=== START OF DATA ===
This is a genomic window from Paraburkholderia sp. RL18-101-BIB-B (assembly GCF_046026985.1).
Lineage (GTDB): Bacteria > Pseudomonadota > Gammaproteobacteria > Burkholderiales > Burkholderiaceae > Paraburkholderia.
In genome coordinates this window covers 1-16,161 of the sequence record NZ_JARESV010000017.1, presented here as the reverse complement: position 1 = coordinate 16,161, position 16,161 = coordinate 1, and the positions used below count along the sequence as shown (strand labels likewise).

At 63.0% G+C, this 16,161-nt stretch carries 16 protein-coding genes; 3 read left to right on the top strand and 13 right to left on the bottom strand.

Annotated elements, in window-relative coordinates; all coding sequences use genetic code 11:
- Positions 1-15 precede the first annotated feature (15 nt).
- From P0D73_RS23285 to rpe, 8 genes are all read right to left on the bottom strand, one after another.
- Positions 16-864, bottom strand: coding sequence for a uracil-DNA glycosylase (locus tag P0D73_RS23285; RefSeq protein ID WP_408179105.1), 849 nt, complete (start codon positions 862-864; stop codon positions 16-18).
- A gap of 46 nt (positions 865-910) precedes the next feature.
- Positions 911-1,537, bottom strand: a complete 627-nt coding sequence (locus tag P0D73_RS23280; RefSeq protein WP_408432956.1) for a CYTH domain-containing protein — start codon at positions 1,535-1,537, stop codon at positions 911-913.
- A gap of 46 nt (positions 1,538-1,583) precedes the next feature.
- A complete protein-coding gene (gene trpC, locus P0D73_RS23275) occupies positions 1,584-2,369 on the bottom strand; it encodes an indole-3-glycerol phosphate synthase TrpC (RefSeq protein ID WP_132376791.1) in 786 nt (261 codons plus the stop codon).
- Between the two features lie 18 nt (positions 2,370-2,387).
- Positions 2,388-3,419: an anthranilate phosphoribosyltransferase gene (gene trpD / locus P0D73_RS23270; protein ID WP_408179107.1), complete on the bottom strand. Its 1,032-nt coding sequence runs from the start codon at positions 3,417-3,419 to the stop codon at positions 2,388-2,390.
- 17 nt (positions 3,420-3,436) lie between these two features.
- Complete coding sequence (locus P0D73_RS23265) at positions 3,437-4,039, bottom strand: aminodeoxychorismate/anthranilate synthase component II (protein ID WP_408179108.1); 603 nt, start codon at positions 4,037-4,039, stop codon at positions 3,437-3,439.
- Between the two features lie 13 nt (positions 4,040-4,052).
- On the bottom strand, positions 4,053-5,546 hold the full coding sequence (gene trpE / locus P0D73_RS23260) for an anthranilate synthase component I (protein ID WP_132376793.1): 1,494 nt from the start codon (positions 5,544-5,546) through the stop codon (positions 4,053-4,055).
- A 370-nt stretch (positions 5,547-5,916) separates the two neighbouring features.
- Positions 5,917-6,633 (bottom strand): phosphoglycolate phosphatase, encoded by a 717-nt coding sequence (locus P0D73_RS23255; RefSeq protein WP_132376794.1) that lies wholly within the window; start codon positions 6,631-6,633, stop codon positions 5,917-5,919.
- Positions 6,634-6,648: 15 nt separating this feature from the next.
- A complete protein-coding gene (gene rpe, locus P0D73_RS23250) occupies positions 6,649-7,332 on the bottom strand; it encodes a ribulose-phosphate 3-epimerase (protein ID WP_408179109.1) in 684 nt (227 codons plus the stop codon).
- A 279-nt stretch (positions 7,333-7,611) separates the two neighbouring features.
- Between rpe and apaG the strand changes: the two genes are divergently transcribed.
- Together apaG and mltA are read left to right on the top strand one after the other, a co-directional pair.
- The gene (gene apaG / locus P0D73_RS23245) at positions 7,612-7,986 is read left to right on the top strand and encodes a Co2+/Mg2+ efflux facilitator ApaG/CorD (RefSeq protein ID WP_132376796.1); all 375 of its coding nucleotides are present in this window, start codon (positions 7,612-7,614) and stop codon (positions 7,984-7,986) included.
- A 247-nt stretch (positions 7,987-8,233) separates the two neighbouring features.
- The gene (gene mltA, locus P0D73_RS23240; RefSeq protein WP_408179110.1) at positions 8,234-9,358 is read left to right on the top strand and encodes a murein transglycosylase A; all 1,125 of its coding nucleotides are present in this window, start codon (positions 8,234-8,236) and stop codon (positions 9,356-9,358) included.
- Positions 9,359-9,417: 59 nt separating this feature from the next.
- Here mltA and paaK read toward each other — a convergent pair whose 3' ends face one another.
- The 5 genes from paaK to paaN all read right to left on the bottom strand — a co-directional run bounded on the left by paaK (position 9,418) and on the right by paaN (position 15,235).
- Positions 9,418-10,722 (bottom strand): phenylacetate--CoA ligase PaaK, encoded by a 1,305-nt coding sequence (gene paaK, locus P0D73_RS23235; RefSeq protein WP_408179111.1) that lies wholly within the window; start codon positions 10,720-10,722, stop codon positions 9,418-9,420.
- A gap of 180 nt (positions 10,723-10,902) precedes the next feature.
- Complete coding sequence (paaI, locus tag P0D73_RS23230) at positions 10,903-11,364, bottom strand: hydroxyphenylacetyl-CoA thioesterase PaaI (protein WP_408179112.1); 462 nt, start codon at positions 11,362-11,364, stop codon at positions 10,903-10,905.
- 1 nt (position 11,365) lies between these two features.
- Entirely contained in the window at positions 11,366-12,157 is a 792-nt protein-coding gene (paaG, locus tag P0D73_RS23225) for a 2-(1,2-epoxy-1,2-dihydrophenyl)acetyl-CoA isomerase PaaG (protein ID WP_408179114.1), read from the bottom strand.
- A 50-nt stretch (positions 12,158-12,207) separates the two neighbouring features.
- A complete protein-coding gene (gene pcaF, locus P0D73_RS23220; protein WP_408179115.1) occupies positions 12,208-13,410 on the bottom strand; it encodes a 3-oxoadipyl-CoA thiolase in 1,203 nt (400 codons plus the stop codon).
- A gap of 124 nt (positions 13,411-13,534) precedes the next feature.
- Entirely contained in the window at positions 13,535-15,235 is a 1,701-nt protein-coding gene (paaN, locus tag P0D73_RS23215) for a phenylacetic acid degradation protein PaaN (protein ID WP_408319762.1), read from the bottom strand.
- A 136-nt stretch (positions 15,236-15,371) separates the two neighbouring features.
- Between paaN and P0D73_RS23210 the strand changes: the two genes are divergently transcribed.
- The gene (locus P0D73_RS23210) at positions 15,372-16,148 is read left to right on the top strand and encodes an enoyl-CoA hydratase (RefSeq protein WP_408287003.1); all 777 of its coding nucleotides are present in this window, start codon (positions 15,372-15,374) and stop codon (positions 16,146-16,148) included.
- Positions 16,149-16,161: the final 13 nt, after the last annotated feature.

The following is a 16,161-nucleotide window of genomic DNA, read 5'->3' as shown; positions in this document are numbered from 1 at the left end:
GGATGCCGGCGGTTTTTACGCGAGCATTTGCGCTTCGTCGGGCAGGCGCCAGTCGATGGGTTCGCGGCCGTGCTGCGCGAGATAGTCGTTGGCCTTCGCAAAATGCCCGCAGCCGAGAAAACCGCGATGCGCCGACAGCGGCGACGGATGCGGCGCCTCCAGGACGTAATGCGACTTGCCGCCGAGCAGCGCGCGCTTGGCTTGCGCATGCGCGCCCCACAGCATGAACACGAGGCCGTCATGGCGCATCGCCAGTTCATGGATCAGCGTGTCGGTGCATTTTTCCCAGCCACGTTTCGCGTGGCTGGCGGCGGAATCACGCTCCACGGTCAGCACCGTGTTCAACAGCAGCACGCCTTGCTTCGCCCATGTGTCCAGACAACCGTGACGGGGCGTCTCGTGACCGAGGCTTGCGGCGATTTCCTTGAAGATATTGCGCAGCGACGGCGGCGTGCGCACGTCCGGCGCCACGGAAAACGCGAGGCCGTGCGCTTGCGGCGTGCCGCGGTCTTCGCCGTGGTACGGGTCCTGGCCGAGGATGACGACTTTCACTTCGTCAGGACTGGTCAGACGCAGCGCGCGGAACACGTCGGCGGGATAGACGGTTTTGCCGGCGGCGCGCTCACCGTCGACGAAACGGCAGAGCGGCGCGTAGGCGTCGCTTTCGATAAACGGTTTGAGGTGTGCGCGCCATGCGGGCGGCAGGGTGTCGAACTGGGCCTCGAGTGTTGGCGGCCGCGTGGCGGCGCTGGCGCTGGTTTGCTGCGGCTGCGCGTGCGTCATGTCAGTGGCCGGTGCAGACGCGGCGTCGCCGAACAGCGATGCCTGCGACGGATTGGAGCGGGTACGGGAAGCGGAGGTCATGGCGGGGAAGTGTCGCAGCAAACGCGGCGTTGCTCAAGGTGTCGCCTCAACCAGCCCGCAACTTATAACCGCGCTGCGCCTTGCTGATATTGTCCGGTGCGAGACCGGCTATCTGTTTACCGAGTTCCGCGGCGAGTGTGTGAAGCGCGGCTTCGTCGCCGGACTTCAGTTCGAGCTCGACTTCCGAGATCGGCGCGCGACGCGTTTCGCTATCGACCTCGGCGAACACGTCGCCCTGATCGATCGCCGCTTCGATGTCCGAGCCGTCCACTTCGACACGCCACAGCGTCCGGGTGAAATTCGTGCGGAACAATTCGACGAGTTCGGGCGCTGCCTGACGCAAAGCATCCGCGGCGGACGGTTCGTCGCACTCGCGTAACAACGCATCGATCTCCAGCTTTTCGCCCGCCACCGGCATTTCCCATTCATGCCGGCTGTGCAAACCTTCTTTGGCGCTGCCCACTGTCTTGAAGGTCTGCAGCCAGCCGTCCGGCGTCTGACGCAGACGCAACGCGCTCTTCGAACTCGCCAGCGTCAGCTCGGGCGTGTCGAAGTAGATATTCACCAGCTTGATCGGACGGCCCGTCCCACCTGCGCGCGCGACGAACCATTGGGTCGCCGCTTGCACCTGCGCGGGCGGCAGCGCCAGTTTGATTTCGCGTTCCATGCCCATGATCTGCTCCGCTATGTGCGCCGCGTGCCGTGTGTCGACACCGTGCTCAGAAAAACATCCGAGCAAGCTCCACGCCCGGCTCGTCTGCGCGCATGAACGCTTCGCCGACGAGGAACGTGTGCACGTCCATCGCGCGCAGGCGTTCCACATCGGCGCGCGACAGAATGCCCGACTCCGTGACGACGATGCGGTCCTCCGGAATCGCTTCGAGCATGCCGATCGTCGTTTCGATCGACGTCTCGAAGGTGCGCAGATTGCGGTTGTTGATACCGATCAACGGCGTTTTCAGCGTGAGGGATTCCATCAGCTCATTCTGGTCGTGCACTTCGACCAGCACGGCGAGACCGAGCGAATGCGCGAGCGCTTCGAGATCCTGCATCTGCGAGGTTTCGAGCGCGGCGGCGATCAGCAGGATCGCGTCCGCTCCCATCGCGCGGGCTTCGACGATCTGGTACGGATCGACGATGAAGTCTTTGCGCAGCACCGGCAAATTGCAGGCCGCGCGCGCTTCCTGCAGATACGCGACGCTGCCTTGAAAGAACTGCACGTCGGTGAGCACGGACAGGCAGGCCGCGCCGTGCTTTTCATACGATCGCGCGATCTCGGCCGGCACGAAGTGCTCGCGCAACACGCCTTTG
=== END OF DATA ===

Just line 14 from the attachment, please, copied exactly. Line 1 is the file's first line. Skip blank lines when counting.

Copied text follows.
- Positions 2,388-3,419: an anthranilate phosphoribosyltransferase gene (gene trpD / locus P0D73_RS23270; protein ID WP_408179107.1), complete on the bottom strand. Its 1,032-nt coding sequence runs from the start codon at positions 3,417-3,419 to the stop codon at positions 2,388-2,390.